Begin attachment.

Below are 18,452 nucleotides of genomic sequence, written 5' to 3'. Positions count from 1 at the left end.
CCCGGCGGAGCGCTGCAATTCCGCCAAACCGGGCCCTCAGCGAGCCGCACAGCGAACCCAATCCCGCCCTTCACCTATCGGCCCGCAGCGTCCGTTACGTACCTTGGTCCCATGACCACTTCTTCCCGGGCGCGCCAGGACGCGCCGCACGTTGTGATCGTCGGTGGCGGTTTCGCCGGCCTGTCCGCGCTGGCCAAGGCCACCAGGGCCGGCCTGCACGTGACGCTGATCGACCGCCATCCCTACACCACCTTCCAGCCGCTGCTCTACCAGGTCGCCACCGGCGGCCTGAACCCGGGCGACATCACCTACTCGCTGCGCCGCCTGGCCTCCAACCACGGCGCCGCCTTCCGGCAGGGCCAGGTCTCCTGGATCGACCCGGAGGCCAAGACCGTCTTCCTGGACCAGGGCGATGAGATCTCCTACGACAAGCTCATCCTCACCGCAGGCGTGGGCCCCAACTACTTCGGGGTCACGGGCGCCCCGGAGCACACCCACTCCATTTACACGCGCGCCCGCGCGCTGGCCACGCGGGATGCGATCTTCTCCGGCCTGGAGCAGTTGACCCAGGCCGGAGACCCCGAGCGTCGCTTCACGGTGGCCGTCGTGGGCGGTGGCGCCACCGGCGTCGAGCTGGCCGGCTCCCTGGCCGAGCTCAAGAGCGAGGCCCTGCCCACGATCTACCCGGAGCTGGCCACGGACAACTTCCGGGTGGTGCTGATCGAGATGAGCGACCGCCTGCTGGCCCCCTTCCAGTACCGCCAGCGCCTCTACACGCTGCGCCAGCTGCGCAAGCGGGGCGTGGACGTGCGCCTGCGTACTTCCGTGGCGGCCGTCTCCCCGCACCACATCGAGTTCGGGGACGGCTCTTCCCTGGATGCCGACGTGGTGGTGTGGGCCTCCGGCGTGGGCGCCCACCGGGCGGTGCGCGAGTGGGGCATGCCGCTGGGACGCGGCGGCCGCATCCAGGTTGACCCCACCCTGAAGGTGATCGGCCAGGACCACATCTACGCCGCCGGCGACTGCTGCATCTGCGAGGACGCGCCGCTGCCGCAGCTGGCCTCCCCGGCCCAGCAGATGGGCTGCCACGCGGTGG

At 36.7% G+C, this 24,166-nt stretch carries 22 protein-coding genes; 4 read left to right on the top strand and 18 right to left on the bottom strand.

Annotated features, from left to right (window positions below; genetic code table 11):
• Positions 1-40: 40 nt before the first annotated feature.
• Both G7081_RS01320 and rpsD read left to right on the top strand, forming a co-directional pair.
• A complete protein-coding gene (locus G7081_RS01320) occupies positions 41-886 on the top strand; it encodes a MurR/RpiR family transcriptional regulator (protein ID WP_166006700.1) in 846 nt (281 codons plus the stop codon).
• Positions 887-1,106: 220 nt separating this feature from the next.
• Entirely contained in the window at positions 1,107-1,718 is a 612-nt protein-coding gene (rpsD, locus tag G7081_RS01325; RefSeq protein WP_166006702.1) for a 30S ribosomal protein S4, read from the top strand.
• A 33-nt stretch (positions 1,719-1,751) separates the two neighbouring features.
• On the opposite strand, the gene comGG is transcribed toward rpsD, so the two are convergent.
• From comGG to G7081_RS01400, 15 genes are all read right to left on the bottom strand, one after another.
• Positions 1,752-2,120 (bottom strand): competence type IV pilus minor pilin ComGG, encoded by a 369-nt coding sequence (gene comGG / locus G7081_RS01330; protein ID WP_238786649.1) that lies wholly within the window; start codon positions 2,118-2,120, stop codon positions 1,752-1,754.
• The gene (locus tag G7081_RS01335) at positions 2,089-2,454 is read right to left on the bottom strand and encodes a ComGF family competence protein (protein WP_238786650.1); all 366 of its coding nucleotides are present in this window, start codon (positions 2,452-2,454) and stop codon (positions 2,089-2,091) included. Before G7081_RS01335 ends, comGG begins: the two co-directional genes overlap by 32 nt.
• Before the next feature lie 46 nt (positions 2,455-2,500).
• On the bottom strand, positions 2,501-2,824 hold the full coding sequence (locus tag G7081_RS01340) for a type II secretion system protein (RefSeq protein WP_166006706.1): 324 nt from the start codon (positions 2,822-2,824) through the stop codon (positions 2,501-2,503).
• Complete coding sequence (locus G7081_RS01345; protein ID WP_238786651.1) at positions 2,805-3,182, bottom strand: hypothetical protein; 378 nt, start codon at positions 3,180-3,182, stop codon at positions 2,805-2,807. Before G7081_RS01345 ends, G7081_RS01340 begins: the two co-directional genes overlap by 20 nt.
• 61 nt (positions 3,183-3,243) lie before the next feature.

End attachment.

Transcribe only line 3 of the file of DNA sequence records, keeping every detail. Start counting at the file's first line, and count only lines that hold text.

At 36.7% G+C, this 24,166-nt stretch carries 22 protein-coding genes; 4 read left to right on the top strand and 18 right to left on the bottom strand.